If you're not familiar with my "When You'd Rather Not…" series, I encourage you to read the backstory and see which other wedding resources I've covered.
"Do we have to register?" It's one of the most common questions I hear. I've already mentioned why people ask this and how we should address that problem, and as much as I'd love a world where registries go the way of the dodo, I don't think your grandma would understand.
So what's an engaged couple to do? Get crazy at Crate and Barrel or risk hurt feelings? Below are the resources that I share with couples who aren't interested in a traditional registry.
Note: If a resource is on this page, it's because I've vetted, trust, and personally like it. In some cases, it likes me too. While no one pays me to say nice things, some of the links below are affiliate links. That means I will earn a commission if you click through and make a purchase
I first heard of Honeyfund when a cousin got married and my parents bought him part of a BBQ, a happy hour for his honeymoon, and a portion of a home office. That's the idea behind the site: Couples pick what they want and their guests decide how much they contribute toward each goal.
Honeyfund started in 2006 as a way to crowdsource funds for a honeymoon. The 700,000-plus couples who've used it since do often ask for a trip. But more often it's for help with a down payment or a request to contribute to the wedding.
The downside: If you want the cash transferred to you digitally, you pay a 2.8 percent + 30 cent fee (Honeyfund uses the services WePay and PayPal). One way to work around this: Honeyfund waives the fees if you take your guest payments as a "Honeyfund Balance." You pull from that balance as you redeem money in the form of gift cards at various Honeyfund partners (the biggest names on the list: Amazon, Uber, and Delta).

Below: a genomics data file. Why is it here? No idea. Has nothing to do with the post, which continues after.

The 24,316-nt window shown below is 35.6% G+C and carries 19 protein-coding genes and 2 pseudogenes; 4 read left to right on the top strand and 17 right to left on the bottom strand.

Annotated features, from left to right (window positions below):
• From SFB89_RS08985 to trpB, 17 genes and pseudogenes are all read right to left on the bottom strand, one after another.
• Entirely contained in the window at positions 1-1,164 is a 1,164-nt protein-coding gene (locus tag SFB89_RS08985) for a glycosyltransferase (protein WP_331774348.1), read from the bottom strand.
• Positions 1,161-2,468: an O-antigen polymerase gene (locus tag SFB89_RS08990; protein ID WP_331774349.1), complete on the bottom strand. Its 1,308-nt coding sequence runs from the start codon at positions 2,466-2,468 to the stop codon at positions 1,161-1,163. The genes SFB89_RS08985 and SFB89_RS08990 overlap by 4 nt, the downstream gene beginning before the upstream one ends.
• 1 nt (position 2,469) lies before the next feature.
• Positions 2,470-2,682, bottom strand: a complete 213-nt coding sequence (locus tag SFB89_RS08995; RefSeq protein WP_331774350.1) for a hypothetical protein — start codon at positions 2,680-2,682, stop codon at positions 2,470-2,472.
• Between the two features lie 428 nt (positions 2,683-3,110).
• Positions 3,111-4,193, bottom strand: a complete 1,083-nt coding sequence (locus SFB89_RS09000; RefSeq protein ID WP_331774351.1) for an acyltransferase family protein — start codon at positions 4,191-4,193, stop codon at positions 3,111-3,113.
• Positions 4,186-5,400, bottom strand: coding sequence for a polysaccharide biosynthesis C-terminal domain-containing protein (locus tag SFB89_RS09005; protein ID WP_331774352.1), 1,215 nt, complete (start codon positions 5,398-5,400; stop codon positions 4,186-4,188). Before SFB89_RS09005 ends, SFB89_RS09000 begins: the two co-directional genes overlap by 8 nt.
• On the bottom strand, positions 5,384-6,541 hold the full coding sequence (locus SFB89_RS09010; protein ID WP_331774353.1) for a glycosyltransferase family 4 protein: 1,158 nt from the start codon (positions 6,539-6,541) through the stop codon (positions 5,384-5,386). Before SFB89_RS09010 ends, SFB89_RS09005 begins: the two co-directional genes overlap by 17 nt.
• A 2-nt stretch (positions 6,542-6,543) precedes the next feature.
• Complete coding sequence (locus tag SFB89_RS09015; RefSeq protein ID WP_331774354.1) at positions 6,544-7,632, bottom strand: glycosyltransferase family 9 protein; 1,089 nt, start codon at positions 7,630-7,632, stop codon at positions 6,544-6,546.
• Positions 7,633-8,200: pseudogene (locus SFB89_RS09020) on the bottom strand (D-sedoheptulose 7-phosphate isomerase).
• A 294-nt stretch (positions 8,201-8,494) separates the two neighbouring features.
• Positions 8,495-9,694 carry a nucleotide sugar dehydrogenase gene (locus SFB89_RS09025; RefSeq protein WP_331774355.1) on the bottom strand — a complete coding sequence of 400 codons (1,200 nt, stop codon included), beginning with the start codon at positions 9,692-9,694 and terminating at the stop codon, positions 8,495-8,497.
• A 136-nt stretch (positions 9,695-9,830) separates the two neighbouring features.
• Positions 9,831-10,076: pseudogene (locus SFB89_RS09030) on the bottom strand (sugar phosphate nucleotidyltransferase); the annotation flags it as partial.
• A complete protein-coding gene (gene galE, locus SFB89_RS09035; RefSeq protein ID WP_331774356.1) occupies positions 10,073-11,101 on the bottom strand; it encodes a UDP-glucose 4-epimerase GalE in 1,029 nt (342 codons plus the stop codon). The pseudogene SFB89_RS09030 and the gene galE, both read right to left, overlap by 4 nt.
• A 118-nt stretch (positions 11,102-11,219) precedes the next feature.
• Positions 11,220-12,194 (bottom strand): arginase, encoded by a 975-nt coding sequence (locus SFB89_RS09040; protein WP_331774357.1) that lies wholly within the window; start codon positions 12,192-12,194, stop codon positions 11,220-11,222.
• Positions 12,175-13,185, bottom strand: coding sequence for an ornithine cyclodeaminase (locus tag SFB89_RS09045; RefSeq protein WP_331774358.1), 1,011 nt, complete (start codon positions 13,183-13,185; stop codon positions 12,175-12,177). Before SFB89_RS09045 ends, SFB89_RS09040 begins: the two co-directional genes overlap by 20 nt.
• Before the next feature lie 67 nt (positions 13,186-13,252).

What caught my eye about Blueprint Registry: They cover all credit card processor fees (you will, however, see a 2.5 percent processor fee, which they say is 3 to 5 percent less than what you'd see elsewhere).
Blueprint also has an interesting plug-in called the "Add to Blueprint" button that lets you add any item sold online to your registry.
Blueprint advertises as a "gift registry for all occasions," which means your guests can contribute toward such buckets as "diaper fund" and "fundraising." They also offer something called a "completion discount." The idea: If you have physical gifts listed on your registry and don't get them all, you receive 10 percent off "select items" for a year after your wedding.
The Good Beginning
I came across The Good Beginning last year in this New York Times article. Founded by an event planner, the registry site makes donations to charity the sole focus of the registry rather than an additional line item.
The Good Beginning works much like a traditional online wedding registry but instead of picking gifts, you "register" at up to five charities. Your guests than decide where and how much to donate.
Note that the gifts aren't tax-deductible (though The Good Beginning recommends "each giver speak to their accountant about eligibility for claiming this gift as a deduction") and the site uses 8 percent of the donation to cover service fees.
Still want gifts?
Go for it. Weddings are one of life's rare opportunities when people insist on giving you presents. If you and your partner have something you want, ask for it. And if that something is cash for a honeymoon, Baby's first nest egg, or donations galore, ask for it.
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